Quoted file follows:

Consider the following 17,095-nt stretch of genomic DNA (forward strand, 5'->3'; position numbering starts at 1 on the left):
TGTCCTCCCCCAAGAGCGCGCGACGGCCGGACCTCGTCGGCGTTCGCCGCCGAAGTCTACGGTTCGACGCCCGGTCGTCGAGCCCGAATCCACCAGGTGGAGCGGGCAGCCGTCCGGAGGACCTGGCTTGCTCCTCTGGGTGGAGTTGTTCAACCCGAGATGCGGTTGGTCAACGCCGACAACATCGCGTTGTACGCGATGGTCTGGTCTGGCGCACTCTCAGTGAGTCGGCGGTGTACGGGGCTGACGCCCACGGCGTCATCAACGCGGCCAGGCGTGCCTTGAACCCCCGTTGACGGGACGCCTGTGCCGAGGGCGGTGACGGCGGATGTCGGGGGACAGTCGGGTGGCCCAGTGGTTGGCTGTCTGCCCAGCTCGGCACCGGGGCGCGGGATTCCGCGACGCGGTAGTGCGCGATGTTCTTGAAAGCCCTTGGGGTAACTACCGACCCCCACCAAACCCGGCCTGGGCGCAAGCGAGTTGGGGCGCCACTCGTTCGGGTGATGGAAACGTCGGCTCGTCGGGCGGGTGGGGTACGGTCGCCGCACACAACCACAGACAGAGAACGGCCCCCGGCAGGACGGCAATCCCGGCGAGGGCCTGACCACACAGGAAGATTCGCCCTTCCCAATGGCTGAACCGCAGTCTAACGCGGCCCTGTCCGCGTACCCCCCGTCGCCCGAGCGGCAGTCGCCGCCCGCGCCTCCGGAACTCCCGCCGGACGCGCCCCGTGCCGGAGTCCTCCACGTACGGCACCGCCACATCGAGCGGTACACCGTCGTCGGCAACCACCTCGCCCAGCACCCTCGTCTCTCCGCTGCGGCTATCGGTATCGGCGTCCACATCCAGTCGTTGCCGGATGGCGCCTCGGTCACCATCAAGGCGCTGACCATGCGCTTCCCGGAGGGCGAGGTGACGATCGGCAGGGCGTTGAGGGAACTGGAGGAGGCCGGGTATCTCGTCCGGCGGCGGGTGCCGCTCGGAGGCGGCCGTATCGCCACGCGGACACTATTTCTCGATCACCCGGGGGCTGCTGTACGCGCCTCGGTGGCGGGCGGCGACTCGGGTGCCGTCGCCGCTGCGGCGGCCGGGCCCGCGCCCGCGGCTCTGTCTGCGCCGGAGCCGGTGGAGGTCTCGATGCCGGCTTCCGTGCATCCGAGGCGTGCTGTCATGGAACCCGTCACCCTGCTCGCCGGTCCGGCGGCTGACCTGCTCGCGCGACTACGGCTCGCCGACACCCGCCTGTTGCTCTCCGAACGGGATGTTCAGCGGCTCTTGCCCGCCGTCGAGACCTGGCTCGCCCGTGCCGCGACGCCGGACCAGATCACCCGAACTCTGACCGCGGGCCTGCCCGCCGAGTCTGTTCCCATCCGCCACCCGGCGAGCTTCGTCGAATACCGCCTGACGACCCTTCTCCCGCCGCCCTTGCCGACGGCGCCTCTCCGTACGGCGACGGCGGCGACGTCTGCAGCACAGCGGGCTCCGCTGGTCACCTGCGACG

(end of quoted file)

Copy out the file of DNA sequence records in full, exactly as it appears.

Consider the following 17,095-nt stretch of genomic DNA (forward strand, 5'->3'; position numbering starts at 1 on the left):
TGTCCTCCCCCAAGAGCGCGCGACGGCCGGACCTCGTCGGCGTTCGCCGCCGAAGTCTACGGTTCGACGCCCGGTCGTCGAGCCCGAATCCACCAGGTGGAGCGGGCAGCCGTCCGGAGGACCTGGCTTGCTCCTCTGGGTGGAGTTGTTCAACCCGAGATGCGGTTGGTCAACGCCGACAACATCGCGTTGTACGCGATGGTCTGGTCTGGCGCACTCTCAGTGAGTCGGCGGTGTACGGGGCTGACGCCCACGGCGTCATCAACGCGGCCAGGCGTGCCTTGAACCCCCGTTGACGGGACGCCTGTGCCGAGGGCGGTGACGGCGGATGTCGGGGGACAGTCGGGTGGCCCAGTGGTTGGCTGTCTGCCCAGCTCGGCACCGGGGCGCGGGATTCCGCGACGCGGTAGTGCGCGATGTTCTTGAAAGCCCTTGGGGTAACTACCGACCCCCACCAAACCCGGCCTGGGCGCAAGCGAGTTGGGGCGCCACTCGTTCGGGTGATGGAAACGTCGGCTCGTCGGGCGGGTGGGGTACGGTCGCCGCACACAACCACAGACAGAGAACGGCCCCCGGCAGGACGGCAATCCCGGCGAGGGCCTGACCACACAGGAAGATTCGCCCTTCCCAATGGCTGAACCGCAGTCTAACGCGGCCCTGTCCGCGTACCCCCCGTCGCCCGAGCGGCAGTCGCCGCCCGCGCCTCCGGAACTCCCGCCGGACGCGCCCCGTGCCGGAGTCCTCCACGTACGGCACCGCCACATCGAGCGGTACACCGTCGTCGGCAACCACCTCGCCCAGCACCCTCGTCTCTCCGCTGCGGCTATCGGTATCGGCGTCCACATCCAGTCGTTGCCGGATGGCGCCTCGGTCACCATCAAGGCGCTGACCATGCGCTTCCCGGAGGGCGAGGTGACGATCGGCAGGGCGTTGAGGGAACTGGAGGAGGCCGGGTATCTCGTCCGGCGGCGGGTGCCGCTCGGAGGCGGCCGTATCGCCACGCGGACACTATTTCTCGATCACCCGGGGGCTGCTGTACGCGCCTCGGTGGCGGGCGGCGACTCGGGTGCCGTCGCCGCTGCGGCGGCCGGGCCCGCGCCCGCGGCTCTGTCTGCGCCGGAGCCGGTGGAGGTCTCGATGCCGGCTTCCGTGCATCCGAGGCGTGCTGTCATGGAACCCGTCACCCTGCTCGCCGGTCCGGCGGCTGACCTGCTCGCGCGACTACGGCTCGCCGACACCCGCCTGTTGCTCTCCGAACGGGATGTTCAGCGGCTCTTGCCCGCCGTCGAGACCTGGCTCGCCCGTGCCGCGACGCCGGACCAGATCACCCGAACTCTGACCGCGGGCCTGCCCGCCGAGTCTGTTCCCATCCGCCACCCGGCGAGCTTCGTCGAATACCGCCTGACGACCCTTCTCCCGCCGCCCTTGCCGACGGCGCCTCTCCGTACGGCGACGGCGGCGACGTCTGCAGCACAGCGGGCTCCGCTGGTCACCTGCGACG